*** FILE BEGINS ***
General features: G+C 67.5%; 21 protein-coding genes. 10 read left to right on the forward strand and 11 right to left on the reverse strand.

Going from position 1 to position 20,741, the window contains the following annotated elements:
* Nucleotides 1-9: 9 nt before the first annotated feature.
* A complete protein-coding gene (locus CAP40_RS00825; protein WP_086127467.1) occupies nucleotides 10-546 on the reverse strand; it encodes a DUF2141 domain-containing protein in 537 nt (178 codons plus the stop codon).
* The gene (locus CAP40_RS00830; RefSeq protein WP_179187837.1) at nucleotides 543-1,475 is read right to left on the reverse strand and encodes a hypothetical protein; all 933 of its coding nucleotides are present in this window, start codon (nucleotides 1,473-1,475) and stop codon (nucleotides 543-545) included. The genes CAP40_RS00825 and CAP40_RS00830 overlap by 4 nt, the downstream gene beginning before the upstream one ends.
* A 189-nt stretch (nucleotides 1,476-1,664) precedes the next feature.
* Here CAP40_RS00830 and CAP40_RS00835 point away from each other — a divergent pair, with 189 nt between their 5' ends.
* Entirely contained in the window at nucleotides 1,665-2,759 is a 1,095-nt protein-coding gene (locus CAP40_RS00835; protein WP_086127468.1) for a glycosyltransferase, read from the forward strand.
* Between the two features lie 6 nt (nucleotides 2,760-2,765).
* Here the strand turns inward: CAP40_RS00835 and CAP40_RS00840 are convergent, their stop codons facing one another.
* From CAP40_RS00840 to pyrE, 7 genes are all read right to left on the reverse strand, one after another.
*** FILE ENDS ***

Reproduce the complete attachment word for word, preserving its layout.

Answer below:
General features: G+C 67.5%; 21 protein-coding genes. 10 read left to right on the forward strand and 11 right to left on the reverse strand.

Going from position 1 to position 20,741, the window contains the following annotated elements:
* Nucleotides 1-9: 9 nt before the first annotated feature.
* A complete protein-coding gene (locus CAP40_RS00825; protein WP_086127467.1) occupies nucleotides 10-546 on the reverse strand; it encodes a DUF2141 domain-containing protein in 537 nt (178 codons plus the stop codon).
* The gene (locus CAP40_RS00830; RefSeq protein WP_179187837.1) at nucleotides 543-1,475 is read right to left on the reverse strand and encodes a hypothetical protein; all 933 of its coding nucleotides are present in this window, start codon (nucleotides 1,473-1,475) and stop codon (nucleotides 543-545) included. The genes CAP40_RS00825 and CAP40_RS00830 overlap by 4 nt, the downstream gene beginning before the upstream one ends.
* A 189-nt stretch (nucleotides 1,476-1,664) precedes the next feature.
* Here CAP40_RS00830 and CAP40_RS00835 point away from each other — a divergent pair, with 189 nt between their 5' ends.
* Entirely contained in the window at nucleotides 1,665-2,759 is a 1,095-nt protein-coding gene (locus CAP40_RS00835; protein WP_086127468.1) for a glycosyltransferase, read from the forward strand.
* Between the two features lie 6 nt (nucleotides 2,760-2,765).
* Here the strand turns inward: CAP40_RS00835 and CAP40_RS00840 are convergent, their stop codons facing one another.
* From CAP40_RS00840 to pyrE, 7 genes are all read right to left on the reverse strand, one after another.